Story: Referendums

Liquor licensing: anti-prohibition (2nd of 2)

Liquor licensing: anti-prohibition

This poster promoting 'continuance' (keeping alcohol legal) was produced by New Zealand Breweries around 1922. The sturdy ex-soldier, represented as a manly, responsible drinker, rejects the water offered to him by the weedy 'wowser', a prohibitionist who bears a resemblance to Uncle Sam (a personification of the United States). The poster opposes the system of prohibition in force in the US from 1920 to 1933. It implies that continuance guarantees soldiers the freedoms they fought for. The prohibition vote remained strong in New Zealand in the 1920s, but the failure of American prohibition was a factor in the decline of support for it during the 1930s.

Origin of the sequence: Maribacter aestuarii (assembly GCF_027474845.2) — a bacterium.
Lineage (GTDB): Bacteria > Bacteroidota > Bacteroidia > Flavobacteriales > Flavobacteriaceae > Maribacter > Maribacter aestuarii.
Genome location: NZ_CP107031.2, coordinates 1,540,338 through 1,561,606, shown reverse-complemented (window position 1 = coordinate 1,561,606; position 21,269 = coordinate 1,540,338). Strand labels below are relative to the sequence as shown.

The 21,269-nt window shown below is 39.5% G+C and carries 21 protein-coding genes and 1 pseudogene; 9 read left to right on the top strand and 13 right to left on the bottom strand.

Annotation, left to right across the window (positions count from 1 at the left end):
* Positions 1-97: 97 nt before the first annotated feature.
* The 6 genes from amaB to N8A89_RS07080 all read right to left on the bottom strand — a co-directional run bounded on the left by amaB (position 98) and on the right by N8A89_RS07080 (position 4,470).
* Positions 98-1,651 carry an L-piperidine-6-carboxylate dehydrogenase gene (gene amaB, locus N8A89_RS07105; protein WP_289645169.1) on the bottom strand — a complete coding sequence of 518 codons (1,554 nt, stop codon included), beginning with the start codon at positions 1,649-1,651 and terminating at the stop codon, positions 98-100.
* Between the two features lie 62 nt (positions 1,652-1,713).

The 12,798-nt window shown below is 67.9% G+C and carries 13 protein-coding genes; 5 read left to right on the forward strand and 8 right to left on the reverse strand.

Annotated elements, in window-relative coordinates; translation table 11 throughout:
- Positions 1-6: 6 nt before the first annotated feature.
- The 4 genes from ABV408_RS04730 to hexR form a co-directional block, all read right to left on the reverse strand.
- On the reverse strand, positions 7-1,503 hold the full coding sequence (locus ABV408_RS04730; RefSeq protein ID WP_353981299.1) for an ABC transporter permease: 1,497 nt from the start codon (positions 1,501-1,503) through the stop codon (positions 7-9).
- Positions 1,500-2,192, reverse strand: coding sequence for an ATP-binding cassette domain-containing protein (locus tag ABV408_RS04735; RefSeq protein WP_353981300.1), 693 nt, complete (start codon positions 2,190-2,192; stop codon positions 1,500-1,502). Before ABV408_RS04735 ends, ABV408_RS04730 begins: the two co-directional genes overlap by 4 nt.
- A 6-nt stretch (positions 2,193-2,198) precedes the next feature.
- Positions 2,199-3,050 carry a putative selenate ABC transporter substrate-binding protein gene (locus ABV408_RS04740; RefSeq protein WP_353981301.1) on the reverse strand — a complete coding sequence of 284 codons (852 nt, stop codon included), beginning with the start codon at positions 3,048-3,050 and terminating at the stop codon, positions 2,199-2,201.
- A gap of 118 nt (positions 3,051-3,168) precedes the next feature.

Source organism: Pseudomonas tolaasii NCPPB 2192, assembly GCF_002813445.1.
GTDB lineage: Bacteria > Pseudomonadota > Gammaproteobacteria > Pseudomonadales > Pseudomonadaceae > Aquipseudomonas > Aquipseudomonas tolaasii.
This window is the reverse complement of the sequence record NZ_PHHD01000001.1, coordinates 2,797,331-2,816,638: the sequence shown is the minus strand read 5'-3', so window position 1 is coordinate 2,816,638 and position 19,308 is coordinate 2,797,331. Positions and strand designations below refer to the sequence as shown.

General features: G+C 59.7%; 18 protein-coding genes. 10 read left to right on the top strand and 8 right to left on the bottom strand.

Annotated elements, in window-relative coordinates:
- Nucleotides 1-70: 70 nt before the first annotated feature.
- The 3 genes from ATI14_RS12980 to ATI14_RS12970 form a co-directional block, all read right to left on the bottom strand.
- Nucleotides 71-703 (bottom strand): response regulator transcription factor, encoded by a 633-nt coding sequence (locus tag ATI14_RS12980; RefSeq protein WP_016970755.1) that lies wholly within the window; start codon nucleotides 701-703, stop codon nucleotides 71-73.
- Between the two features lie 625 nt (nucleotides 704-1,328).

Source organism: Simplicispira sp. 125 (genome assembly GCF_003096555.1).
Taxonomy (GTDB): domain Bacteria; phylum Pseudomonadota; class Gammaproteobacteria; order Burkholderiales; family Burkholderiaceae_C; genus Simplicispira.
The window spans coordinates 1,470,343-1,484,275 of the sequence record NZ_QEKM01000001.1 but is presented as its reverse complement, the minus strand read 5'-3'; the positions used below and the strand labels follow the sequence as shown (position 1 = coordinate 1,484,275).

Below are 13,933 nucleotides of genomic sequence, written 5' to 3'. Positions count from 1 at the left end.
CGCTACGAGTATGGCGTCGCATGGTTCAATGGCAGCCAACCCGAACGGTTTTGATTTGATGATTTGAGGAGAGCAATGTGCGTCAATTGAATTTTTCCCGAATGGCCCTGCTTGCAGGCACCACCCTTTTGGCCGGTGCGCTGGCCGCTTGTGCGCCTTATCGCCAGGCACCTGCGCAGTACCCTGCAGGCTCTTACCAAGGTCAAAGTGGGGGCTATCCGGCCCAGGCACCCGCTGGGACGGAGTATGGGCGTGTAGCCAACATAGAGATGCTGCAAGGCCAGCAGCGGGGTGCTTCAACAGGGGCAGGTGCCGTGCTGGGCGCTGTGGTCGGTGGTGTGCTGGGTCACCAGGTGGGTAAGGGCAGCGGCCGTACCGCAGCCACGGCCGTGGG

Using this item

Alexander Turnbull Library
Reference: Eph-D-ALCOHOL-Continuance-1920s-02

Permission of the Alexander Turnbull Library, National Library of New Zealand, Te Puna Mātauranga o Aotearoa, must be obtained before any re-use of this image.

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How to cite this page:

Nigel Roberts, 'Referendums - Prohibition referendums', Te Ara - the Encyclopedia of New Zealand, (accessed 23 February 2024)

Story by Nigel Roberts, published 20 Jun 2012, reviewed & revised 30 Aug 2016, updated 1 Dec 2020